We did the tour on a Sunday afternoon and it was surprisingly quiet. The medina itself is quite simply incredible. Just amazing. It defies belief.
Any historical fiction I’ve read set in the middle ages from authors such as C J Sansom, Ken Follet, Alison Weir, Phillippa Gregory, Hilary Mantel etc give me a sense of what life might have been like in the olden days. The medina’s of Fèz just bring those images to life (if you ignore the mobile phones in hand).
Even though it was quiet (by usual standards) when we visited it was still all noise, craftsmen working cheek by jowl in cramped workshops, crumbling grimy walls and doors, secret alleyways, mosques, donkeys, horses, carts, hand carts, chickens awaiting their fate. The sense of community must be like no other. I can’t really do it justice in words. You’d have to go and experience it for yourself.
The penultimate stop on our tour was to a carpet seller. Of course it was. We came out after thirty minutes having purchased a traditional Berber blanket. We paid £34 for it. Am I happy with what we paid for the blanket, was it a fair price? As I mentioned in my last blog post the concept of bartering is an alien one for me. I really don’t know what a fair price for something is here. We’re used to a different buying experience. I mean, picture the scene. You walk into, let’s say, Carpetright in the UK.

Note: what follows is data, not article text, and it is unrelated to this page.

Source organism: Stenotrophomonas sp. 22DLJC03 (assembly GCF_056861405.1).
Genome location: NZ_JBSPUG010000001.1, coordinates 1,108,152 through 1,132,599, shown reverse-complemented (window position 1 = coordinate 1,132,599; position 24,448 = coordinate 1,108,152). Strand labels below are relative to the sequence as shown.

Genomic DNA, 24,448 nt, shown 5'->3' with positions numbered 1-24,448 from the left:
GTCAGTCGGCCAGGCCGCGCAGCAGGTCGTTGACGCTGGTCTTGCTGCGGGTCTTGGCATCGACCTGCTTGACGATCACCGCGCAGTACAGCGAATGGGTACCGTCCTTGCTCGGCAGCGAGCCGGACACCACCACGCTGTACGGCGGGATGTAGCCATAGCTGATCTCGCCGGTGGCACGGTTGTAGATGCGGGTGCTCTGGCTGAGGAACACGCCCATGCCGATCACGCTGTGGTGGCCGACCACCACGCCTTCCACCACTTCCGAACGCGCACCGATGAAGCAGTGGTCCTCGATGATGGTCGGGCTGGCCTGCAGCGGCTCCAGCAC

You’re immediately immersed in beige. Nobody acknowledges you. Alone, you peruse the different samples of fifty shades of beige. Still nobody acknowledges your presence. After a while you beckon over an assistant. They come over with a weak smile. You ask about a couple of samples you are interested in. They tell you that the darker beige one is more expensive because it is sixty per cent wool whereas the other shade of beige you are looking at is made of acrylic. That’s all they can tell you about it. You decide to splash out on the more expensive one as it’s currently on sale at 25% off and you think you can get away with keeping the underlay you already have. You give the assistant the measurements, a calculator is whipped out to confirm the price, you go to the till, pay by credit card, confirm a date for fitting, say thank you and leave the shop. Mission accomplished.
Compare that to the buying experience we had in Fèz. We’d been greeted with huge smiles and warm welcomes, exchanged names, been immersed in a beautiful environment within an historic mansion house, had thirty minutes undivided attention from the seller whilst he and his able assistant laid out numerous carpets and blankets in different styles, colours and materials at our feet. We sat in comfort whilst sipping mint tea. We’ve learnt a little bit about where the different carpets have been made and what materials are used. We’ve been shown how the loom works that some of the carpets and blankets are made on. We’ve all smiled, chatted, bantered, shaken hands, paid in cash. In short, we’ve had the full carpet experience.